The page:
Monday, August 4, 2014

Belgian Cities in Flames -- August 4, 2014

100 years ago today, the German Empire violated the neutrality of Belgium by invading that country on its way to invade France.  This set of articles is from the 05-August-1914 Washington Times.  No German dreadnaughts were captured during the war.  Germany did not invade Holland in 1914. 



Liege, bearing the brunt of a determined assault on the Belgian frontier, is ablaze from German shells. 

The first assault by 50,000 men was repulsed with heavy casualties.

King Albert is to lead his army in person.

Namur, another Belgian frontier town,  is being shelled by long-range artillery preliminary to an assault by a second column. 

Official news from all points is withheld but, with large bodies of men fighting at close range with
modern guns, the losses along, the German frontier must be in the thousands.

A clash between the German and British North Sea squadrons is believed to be in progress.

Heavy firing off the Maine coast reported, may indicate a naval battle near the United States. 

Holland and Belgium are aflame with war zeal.

In Holland, the Dutch army is falling back before the German advance.

A heavy artillery duel is being maintained near Toui and Epinal, where 100,000 Germans are seeking
a gap between the French defense. Hospitals at Nancy are filled with wounded.

At Petit Croix a second assault of Germans, to isolate Belfort, has been repulsed.

Heavy casualties are reported from several battlefields. Surrender of a German dreadnought and a cruiser and the sinking of a third warship by the French fleet gave the allies the first naval victory.

German Assault on Liege Repulsed; Heavy Losses

BRUSSELS, Aug. 5. It is officially announced today that the Belgian forces have effectively checked the German advance. Both attacking and defending forces suffered heavy loss.

The country is aflame with the war spirit and even the women are demanding that they be enrolled in defense of the nation. It is announced that King Albert will take the field in person as soon as the war measures are completed.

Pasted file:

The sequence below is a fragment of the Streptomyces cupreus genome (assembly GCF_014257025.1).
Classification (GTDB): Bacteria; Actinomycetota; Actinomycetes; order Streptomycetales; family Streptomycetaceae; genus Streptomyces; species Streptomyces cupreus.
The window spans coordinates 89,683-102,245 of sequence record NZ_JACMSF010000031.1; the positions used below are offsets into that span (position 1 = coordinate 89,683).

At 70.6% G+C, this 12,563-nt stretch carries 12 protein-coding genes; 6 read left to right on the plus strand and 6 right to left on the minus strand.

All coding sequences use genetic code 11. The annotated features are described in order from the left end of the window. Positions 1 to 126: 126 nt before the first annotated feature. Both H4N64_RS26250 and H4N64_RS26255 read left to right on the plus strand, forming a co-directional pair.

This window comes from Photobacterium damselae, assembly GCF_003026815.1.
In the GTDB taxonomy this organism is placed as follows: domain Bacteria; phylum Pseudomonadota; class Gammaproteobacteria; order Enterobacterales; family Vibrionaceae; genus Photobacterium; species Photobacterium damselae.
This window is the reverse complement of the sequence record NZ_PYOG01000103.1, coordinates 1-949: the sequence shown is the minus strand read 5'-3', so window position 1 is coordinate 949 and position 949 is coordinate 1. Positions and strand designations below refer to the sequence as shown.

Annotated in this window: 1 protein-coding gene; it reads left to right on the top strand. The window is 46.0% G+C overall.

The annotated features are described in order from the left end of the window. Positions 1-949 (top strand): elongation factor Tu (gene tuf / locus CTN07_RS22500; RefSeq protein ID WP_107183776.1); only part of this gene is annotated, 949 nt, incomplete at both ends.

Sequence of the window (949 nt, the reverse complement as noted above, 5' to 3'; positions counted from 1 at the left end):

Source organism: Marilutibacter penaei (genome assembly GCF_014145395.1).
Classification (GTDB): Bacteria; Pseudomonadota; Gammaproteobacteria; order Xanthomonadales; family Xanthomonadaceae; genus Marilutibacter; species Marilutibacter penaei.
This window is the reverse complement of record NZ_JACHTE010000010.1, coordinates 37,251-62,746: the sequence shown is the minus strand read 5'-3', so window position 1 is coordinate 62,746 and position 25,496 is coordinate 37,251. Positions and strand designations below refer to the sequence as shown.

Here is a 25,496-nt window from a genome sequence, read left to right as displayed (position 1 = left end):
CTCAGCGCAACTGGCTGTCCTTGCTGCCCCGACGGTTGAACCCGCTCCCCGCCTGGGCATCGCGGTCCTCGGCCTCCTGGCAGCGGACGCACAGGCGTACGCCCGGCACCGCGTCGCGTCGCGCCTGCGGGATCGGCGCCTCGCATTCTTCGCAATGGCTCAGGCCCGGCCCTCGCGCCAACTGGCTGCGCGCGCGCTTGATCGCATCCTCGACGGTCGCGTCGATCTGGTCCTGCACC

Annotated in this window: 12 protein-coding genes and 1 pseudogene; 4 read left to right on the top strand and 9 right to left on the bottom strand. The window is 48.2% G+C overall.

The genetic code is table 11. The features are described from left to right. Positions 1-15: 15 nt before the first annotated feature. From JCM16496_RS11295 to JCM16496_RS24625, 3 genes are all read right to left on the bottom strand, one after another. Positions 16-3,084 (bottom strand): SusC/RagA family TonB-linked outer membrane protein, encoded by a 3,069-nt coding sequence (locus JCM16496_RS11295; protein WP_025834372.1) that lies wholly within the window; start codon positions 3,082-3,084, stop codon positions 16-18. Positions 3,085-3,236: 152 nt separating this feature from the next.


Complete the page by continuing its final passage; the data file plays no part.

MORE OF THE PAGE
The German army, having Cologne as its base, crossed the Belgian frontier at Gemmenieh. Divided into two columns, it advanced against Liege and Namur.

The heaviest fighting was in the attack on Liege, where a German force of 50,000 was engaged by Belgians of half that number. The Germans attempted to carry the entrenchments beyond Liege by storm, but were repulsed by a withering artillery fire and the advance column fell back in confusion, leaving many dead and wounded.

The Belgians had mounted machine guns along the railway line commanding the right of way and the military road that paralleled it and the Germans were unable to carry the position by storm.

After falling back, the Germans hurriedly entrenched and mounted artillery with which they are now bombarding Liege and Namur from a half circular position extending for eight miles.

Both Liege and Namur have been set on fire by shells.

The fight at Liege will be long continued, as this is the strongest point in all Belgium. The defenses of the city comprise twelve forts on the outskirts of the city, all equipped with modern artillery. The garrison is strong, and additional troops were rushed there yesterday.

The war office is confident that Liege can hold out against the German attack indefinitely and that the German movement through Belgium has now been rendered ineffective.